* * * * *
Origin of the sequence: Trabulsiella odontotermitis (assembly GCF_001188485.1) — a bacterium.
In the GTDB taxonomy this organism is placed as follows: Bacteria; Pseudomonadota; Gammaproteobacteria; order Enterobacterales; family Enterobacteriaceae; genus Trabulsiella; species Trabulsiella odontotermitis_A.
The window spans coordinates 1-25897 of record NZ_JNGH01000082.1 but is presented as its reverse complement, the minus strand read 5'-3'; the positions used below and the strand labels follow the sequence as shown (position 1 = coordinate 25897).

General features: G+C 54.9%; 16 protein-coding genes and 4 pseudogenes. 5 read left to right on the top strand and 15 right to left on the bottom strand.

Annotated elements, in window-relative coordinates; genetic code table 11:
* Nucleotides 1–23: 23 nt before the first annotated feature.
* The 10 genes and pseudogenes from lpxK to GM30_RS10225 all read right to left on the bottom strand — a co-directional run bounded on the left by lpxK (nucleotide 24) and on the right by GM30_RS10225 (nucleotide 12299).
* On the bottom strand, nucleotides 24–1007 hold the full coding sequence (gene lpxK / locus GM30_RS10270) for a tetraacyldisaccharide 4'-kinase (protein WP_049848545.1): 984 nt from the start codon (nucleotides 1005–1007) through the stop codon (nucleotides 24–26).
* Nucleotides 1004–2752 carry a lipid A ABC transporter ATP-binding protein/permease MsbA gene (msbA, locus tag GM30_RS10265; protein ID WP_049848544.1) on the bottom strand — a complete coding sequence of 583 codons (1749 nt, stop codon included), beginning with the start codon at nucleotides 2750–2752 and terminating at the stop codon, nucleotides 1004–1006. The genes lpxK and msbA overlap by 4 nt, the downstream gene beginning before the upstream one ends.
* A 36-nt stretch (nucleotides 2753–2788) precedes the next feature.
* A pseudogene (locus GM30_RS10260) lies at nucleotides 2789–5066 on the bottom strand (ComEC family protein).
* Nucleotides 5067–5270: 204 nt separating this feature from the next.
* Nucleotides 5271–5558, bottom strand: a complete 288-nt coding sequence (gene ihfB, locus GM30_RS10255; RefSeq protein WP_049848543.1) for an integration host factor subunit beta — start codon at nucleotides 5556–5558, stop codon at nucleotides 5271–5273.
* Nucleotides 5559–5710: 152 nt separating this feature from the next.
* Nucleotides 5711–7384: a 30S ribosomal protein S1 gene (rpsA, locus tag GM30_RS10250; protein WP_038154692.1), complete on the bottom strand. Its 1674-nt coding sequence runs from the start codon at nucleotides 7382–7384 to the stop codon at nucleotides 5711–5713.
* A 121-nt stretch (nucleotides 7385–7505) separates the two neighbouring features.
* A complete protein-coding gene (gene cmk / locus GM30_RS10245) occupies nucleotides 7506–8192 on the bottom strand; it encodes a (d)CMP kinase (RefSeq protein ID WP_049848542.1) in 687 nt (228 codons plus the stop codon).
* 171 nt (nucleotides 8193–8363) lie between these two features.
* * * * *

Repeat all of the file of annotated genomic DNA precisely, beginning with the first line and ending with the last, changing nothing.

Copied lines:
Origin of the sequence: Trabulsiella odontotermitis (assembly GCF_001188485.1) — a bacterium.
In the GTDB taxonomy this organism is placed as follows: Bacteria; Pseudomonadota; Gammaproteobacteria; order Enterobacterales; family Enterobacteriaceae; genus Trabulsiella; species Trabulsiella odontotermitis_A.
The window spans coordinates 1-25897 of record NZ_JNGH01000082.1 but is presented as its reverse complement, the minus strand read 5'-3'; the positions used below and the strand labels follow the sequence as shown (position 1 = coordinate 25897).

General features: G+C 54.9%; 16 protein-coding genes and 4 pseudogenes. 5 read left to right on the top strand and 15 right to left on the bottom strand.

Annotated elements, in window-relative coordinates; genetic code table 11:
* Nucleotides 1–23: 23 nt before the first annotated feature.
* The 10 genes and pseudogenes from lpxK to GM30_RS10225 all read right to left on the bottom strand — a co-directional run bounded on the left by lpxK (nucleotide 24) and on the right by GM30_RS10225 (nucleotide 12299).
* On the bottom strand, nucleotides 24–1007 hold the full coding sequence (gene lpxK / locus GM30_RS10270) for a tetraacyldisaccharide 4'-kinase (protein WP_049848545.1): 984 nt from the start codon (nucleotides 1005–1007) through the stop codon (nucleotides 24–26).
* Nucleotides 1004–2752 carry a lipid A ABC transporter ATP-binding protein/permease MsbA gene (msbA, locus tag GM30_RS10265; protein ID WP_049848544.1) on the bottom strand — a complete coding sequence of 583 codons (1749 nt, stop codon included), beginning with the start codon at nucleotides 2750–2752 and terminating at the stop codon, nucleotides 1004–1006. The genes lpxK and msbA overlap by 4 nt, the downstream gene beginning before the upstream one ends.
* A 36-nt stretch (nucleotides 2753–2788) precedes the next feature.
* A pseudogene (locus GM30_RS10260) lies at nucleotides 2789–5066 on the bottom strand (ComEC family protein).
* Nucleotides 5067–5270: 204 nt separating this feature from the next.
* Nucleotides 5271–5558, bottom strand: a complete 288-nt coding sequence (gene ihfB, locus GM30_RS10255; RefSeq protein WP_049848543.1) for an integration host factor subunit beta — start codon at nucleotides 5556–5558, stop codon at nucleotides 5271–5273.
* Nucleotides 5559–5710: 152 nt separating this feature from the next.
* Nucleotides 5711–7384: a 30S ribosomal protein S1 gene (rpsA, locus tag GM30_RS10250; protein WP_038154692.1), complete on the bottom strand. Its 1674-nt coding sequence runs from the start codon at nucleotides 7382–7384 to the stop codon at nucleotides 5711–5713.
* A 121-nt stretch (nucleotides 7385–7505) separates the two neighbouring features.
* A complete protein-coding gene (gene cmk / locus GM30_RS10245) occupies nucleotides 7506–8192 on the bottom strand; it encodes a (d)CMP kinase (RefSeq protein ID WP_049848542.1) in 687 nt (228 codons plus the stop codon).
* 171 nt (nucleotides 8193–8363) lie between these two features.